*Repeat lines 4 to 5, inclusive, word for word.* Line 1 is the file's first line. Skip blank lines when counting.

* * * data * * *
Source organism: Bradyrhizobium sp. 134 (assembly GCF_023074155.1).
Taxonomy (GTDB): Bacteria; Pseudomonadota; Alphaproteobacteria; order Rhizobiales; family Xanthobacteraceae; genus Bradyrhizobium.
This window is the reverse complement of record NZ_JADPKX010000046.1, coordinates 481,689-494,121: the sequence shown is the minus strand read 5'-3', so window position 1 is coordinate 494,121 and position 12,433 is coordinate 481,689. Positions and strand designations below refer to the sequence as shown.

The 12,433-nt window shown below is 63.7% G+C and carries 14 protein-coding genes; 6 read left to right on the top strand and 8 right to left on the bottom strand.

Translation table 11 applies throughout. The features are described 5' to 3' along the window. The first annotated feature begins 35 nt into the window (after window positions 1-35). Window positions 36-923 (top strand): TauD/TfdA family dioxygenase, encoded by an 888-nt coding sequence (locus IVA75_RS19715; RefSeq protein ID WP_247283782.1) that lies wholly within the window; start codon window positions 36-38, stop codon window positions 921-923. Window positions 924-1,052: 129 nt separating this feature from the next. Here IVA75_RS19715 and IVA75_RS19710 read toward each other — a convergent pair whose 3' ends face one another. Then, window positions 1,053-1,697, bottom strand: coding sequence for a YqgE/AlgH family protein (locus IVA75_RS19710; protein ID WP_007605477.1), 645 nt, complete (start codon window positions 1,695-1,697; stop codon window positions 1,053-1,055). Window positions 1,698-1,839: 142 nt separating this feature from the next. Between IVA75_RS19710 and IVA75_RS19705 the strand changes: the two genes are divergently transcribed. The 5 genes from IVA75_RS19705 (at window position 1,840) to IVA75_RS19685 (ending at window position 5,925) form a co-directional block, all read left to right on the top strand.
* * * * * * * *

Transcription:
The 12,433-nt window shown below is 63.7% G+C and carries 14 protein-coding genes; 6 read left to right on the top strand and 8 right to left on the bottom strand.

Translation table 11 applies throughout. The features are described 5' to 3' along the window. The first annotated feature begins 35 nt into the window (after window positions 1-35). Window positions 36-923 (top strand): TauD/TfdA family dioxygenase, encoded by an 888-nt coding sequence (locus IVA75_RS19715; RefSeq protein ID WP_247283782.1) that lies wholly within the window; start codon window positions 36-38, stop codon window positions 921-923. Window positions 924-1,052: 129 nt separating this feature from the next. Here IVA75_RS19715 and IVA75_RS19710 read toward each other — a convergent pair whose 3' ends face one another. Then, window positions 1,053-1,697, bottom strand: coding sequence for a YqgE/AlgH family protein (locus IVA75_RS19710; protein ID WP_007605477.1), 645 nt, complete (start codon window positions 1,695-1,697; stop codon window positions 1,053-1,055). Window positions 1,698-1,839: 142 nt separating this feature from the next. Between IVA75_RS19710 and IVA75_RS19705 the strand changes: the two genes are divergently transcribed. The 5 genes from IVA75_RS19705 (at window position 1,840) to IVA75_RS19685 (ending at window position 5,925) form a co-directional block, all read left to right on the top strand.